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Family At Church

Parenting Plans


Mediation and Collaborative Practice are useful tools for more than just getting a divorce. Couples who are looking to amicably and respectfully create a set of rules together to govern their co-parenting relationship are also well served by Collaborative Practice.  These agreements can be known as Parenting Plans.

About Parenting Plans

Sometimes parents are not married, not necessarily living together and not planning to be married.  But as parents, they would like to create a co-parenting plan that is in their children’s best interests, and that works for the parents as well.


Sometimes the parties in Collaborative Practice have been previously married and divorced without a parenting plan, or divorced with a parenting plan they would like to revise.


It is always best if parents can put their children’s welfare first, and it can be helpful to both parents for a default structure to be in place that they can rely on.

While a parenting plan includes which days the children are with which parents, there are many other things that parents might want to include in their plan:

  • Legal and physical custody

  • Time sharing, including school breaks, summers, three day holidays, religious holidays, birthdays (of parents and of children), Mother’s Day and Father’s Day, transportation issues, timing and the venue for picking up and dropping off children

  • Parenting guidelines concerning religious instruction, discipline, food and diet, bedtime routines, tobacco and alcohol use around the children'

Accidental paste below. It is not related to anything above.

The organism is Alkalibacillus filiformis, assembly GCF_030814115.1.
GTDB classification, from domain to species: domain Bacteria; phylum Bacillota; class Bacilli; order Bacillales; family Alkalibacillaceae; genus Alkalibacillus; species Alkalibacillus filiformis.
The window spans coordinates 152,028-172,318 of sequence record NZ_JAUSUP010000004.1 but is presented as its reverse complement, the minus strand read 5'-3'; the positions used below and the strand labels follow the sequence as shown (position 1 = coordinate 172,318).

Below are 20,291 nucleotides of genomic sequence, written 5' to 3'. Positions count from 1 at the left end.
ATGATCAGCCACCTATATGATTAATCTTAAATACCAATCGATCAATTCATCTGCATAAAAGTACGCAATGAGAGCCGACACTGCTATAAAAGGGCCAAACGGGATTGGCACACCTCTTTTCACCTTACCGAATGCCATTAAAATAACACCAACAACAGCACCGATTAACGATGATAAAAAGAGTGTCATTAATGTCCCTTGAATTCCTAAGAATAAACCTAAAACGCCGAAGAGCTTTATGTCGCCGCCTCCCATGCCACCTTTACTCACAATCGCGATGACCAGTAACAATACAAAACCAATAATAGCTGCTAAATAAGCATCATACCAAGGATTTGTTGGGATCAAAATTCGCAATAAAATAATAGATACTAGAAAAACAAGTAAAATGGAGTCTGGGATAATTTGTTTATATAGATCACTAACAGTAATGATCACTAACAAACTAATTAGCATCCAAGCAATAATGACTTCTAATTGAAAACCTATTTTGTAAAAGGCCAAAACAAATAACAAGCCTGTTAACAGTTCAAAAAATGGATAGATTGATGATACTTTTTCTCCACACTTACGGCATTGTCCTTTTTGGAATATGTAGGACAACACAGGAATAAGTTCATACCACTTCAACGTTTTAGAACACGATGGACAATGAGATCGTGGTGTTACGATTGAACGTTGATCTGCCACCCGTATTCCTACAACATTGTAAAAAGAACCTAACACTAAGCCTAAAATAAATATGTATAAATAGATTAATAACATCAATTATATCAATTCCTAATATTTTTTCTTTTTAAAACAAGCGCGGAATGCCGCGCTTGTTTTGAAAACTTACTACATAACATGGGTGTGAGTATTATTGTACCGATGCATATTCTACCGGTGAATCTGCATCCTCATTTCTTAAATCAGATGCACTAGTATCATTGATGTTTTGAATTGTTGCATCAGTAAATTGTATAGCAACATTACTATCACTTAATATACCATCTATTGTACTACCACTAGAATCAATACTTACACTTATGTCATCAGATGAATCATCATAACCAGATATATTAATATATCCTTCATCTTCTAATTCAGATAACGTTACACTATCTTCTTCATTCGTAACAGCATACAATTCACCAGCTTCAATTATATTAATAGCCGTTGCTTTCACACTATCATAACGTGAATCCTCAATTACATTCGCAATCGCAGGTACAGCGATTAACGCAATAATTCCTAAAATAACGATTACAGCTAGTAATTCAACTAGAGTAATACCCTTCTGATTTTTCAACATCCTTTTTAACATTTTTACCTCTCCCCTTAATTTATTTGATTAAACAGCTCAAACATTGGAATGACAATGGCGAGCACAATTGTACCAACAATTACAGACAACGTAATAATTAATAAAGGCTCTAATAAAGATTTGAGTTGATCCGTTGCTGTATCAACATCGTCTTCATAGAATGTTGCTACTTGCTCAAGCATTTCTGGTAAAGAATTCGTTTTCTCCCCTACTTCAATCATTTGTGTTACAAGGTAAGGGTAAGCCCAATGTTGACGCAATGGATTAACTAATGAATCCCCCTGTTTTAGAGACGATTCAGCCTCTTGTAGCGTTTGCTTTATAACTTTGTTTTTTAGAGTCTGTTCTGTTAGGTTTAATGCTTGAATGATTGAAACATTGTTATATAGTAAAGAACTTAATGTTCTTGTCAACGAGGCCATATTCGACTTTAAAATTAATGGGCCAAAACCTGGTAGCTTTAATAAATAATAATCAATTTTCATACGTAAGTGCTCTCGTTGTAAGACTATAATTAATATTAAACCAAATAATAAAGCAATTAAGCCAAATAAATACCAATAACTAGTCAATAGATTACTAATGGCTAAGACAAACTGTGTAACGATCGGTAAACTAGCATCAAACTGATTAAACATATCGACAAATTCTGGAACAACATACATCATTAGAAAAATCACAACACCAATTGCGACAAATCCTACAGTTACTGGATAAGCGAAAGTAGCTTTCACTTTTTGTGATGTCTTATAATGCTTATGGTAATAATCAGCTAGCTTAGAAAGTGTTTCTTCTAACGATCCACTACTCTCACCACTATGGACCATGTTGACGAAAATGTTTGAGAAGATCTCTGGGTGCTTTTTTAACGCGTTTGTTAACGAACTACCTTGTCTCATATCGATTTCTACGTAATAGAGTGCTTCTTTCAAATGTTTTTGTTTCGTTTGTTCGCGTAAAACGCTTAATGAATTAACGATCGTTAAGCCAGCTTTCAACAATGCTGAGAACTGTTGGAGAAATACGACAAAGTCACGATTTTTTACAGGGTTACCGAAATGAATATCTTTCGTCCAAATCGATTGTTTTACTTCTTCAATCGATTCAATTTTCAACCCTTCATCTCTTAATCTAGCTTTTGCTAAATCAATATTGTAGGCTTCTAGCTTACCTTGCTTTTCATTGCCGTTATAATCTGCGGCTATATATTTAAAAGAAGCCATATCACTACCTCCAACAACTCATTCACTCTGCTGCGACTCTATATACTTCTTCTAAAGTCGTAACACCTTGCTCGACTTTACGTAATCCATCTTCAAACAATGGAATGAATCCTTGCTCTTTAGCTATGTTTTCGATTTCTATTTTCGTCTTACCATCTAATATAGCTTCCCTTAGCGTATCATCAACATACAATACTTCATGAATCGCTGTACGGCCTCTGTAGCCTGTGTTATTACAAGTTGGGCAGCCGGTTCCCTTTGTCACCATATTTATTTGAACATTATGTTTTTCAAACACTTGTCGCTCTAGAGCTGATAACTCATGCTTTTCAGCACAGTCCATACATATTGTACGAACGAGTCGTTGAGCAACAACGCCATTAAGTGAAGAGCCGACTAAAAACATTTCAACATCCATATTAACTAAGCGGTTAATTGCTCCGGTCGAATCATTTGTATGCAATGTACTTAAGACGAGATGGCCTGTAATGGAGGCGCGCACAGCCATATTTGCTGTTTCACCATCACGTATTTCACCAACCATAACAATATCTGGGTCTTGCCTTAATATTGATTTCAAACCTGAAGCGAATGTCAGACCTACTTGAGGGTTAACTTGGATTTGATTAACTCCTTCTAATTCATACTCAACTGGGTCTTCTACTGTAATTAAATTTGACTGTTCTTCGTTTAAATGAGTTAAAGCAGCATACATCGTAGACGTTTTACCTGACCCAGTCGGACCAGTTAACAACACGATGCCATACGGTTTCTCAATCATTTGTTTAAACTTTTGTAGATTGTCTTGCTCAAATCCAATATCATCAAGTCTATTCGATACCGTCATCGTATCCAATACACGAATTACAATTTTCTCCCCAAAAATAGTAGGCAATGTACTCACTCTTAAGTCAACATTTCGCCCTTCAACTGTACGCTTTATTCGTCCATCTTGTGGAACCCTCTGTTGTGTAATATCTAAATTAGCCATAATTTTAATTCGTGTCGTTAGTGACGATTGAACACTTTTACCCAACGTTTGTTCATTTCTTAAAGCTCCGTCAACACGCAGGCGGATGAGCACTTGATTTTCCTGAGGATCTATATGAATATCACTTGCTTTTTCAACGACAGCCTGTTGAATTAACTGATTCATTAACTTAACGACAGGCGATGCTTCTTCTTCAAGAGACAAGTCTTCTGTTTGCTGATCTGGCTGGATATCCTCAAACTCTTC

• Medical and health care, any counseling or therapy, how to choose providers, who is responsible for making appointments, who will pick up and care for a sick child

  • Health insurance coverage and sharing of costs

  • Education and extracurricular activities: choice of school, how to choose, sharing expenses, attending conferences and open houses, sharing information, choosing tutoring, summer camps, extracurricular activities

  •  Right of first option for care (if a parent is going to be on a trip during his or her designated time with the child, will the parent be required to ask the other parent to care for the children before asking anyone else)

  • Communication with children while in other parent’s care

  • Changing the schedule, whether or not “make up” is appropriate when time with the children is missed

  • Supporting the children’s relationship with the other parent

  • Traveling and relocating the child

  • Special needs of the children 


Who Will Be Your Mediation/Collaborative Practice “Team” for Your Parenting Plan?


Many parents choose mental health professionals (co-parenting counselors or coaches)  to mediate or to comprise their Collaborative Team given their familiarity with family systems, communication and co-parenting issues. The one or two coaches then work with the two parents to help them craft their parenting plan. 

Other parents choose to have can attorney mediator or collaborative attorneys work with them, in that the Parenting Plan is also a legal contract.   

Adding a neutral financial professional to whichever team they choose to work with can help the parties understand finances around parenting and make better plans and rules to live by—and also take the fear out of the financial commitments they are making about their children.

What Does the Process Look Like?

The couple meets with their mediator or their Collaborative Professionals to discuss:

  • Each person’s goals for the children;

  • Each person’s goals for himself or herself as a parent;

  • Each person’s goals for the other person as a parent; and

  • Each person’s concerns giving rise to his or her belief that a Parenting Plan is needed.


They then decide which of the issues they would like to include, and incorporate their decisions about these issues into the Parenting Plan, which can be written by their mediator or any of the members of their Collaborative Team.

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